Americans Are Biggest World Cup Ticket Buyers Outside of Brazil

Brazilian, American and British soccer fans bought the most seats in the first phase of ticketing for next year’s World Cup in the South American country.

Almost 900,000 tickets were sold to residents of 188 countries, organizers said today in an e-mailed statement. Brazilians got 72 percent of the tickets following a lottery of 6.2 million requests.

The month-long competition will be held in 12 stadiums across South America’s biggest country between June and July. Soccer governing body FIFA, which is responsible for the tournament, said last month it was delaying the ticket draw following a request from the Brazilian government to oversee it.

“The whole draw procedure worked smoothly,” Thierry Weil, FIFA’s marketing director, said in an e-mailed statement. “Of course, we would have liked to please even more football fans at this stage, but there will be other ticket sales windows, with the next one starting in less than a week. By using the electronic random selection draw, we were able to guarantee that the whole procedure remained fair and all applicants had an equal chance.”

Ticket holders will find out in December who they’ll get to watch when the tournament draw takes place in Bahia. Brazilian residents got 625,276 tickets, a third of which went to groups eligible for discounts including students, people aged over 60 and those on welfare benefits.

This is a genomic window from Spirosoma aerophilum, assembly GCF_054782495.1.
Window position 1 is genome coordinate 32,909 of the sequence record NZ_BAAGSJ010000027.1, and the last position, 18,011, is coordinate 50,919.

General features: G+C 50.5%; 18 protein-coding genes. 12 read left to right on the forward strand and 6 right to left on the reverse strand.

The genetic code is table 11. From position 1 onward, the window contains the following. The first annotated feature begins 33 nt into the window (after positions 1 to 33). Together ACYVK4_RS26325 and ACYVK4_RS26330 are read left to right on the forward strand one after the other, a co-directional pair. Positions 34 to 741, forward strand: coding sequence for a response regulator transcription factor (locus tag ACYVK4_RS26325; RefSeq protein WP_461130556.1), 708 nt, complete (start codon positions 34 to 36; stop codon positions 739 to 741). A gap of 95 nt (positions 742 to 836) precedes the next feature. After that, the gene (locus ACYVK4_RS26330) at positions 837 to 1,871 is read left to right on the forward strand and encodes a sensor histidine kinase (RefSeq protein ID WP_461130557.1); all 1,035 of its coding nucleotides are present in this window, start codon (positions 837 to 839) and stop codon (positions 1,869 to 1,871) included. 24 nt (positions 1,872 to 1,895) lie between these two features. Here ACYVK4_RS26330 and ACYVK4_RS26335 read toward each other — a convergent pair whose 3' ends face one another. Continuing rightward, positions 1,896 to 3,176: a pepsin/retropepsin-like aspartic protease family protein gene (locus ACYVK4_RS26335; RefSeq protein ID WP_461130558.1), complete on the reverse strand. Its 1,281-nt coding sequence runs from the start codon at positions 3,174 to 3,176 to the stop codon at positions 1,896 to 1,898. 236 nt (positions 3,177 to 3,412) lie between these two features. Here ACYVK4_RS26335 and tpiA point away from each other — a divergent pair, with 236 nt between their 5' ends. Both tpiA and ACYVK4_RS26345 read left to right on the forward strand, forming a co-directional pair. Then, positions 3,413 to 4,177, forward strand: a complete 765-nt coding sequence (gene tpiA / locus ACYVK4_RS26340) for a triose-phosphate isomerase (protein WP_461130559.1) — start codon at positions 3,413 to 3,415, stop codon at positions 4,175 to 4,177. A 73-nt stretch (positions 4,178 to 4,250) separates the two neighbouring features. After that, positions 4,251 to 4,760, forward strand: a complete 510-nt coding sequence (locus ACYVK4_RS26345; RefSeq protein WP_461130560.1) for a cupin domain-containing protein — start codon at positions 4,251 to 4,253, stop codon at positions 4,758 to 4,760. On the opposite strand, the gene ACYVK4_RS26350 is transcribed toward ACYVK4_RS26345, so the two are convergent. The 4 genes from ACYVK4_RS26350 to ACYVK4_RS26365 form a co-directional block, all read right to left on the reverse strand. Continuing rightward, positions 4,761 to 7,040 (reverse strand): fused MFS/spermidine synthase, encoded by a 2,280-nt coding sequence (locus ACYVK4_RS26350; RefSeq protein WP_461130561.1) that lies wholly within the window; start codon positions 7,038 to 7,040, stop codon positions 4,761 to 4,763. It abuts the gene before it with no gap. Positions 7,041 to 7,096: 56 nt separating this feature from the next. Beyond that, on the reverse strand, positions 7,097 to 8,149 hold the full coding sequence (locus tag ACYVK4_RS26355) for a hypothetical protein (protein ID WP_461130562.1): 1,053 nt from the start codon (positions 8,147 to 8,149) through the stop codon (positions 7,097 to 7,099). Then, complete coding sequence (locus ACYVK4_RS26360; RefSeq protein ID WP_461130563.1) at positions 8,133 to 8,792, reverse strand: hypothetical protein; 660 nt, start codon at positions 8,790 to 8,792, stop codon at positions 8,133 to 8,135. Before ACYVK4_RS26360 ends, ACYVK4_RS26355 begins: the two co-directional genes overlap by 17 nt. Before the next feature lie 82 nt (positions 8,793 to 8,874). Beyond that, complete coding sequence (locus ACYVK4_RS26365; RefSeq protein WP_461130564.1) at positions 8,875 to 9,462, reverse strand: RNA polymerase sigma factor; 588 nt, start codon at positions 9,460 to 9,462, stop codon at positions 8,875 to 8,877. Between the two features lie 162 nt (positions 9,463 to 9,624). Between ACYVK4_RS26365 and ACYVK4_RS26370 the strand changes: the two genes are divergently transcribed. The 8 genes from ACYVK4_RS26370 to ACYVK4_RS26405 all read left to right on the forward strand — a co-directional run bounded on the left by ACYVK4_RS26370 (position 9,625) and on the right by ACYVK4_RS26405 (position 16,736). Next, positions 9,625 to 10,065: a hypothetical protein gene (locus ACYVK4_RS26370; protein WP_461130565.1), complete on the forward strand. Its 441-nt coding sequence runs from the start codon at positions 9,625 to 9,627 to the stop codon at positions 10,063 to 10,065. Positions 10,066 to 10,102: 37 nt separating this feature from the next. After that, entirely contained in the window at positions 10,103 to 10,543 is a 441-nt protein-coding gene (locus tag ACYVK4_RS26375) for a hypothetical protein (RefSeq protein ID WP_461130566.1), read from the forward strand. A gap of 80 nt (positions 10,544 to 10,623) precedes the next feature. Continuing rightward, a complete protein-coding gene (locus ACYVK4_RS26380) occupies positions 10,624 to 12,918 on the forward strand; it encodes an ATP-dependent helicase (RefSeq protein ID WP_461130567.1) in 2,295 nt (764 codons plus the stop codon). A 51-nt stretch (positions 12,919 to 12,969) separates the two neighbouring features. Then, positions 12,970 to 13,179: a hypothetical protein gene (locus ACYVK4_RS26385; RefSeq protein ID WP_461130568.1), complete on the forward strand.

Residents in the U.S. obtained 66,646, more than those in any other country outside of Brazil. The next largest allocation went to England, where fans will receive 22,257 tickets. Both countries qualified for the 32-team World Cup earlier this year. The remaining six participants will be known following final playoff matches later this month.

The next sales period starts Nov. 11 when 228,959 tickets will be available on a first-come first-served basis until Nov. 28. The final 2 million tickets will be sold after the Dec. 6 draw.

To contact the reporter on this story: Tariq Panja in Rio de Janeiro at tpanja@bloomberg.net

To contact the editor responsible for this story: Christopher Elser at celser@bloomberg.net

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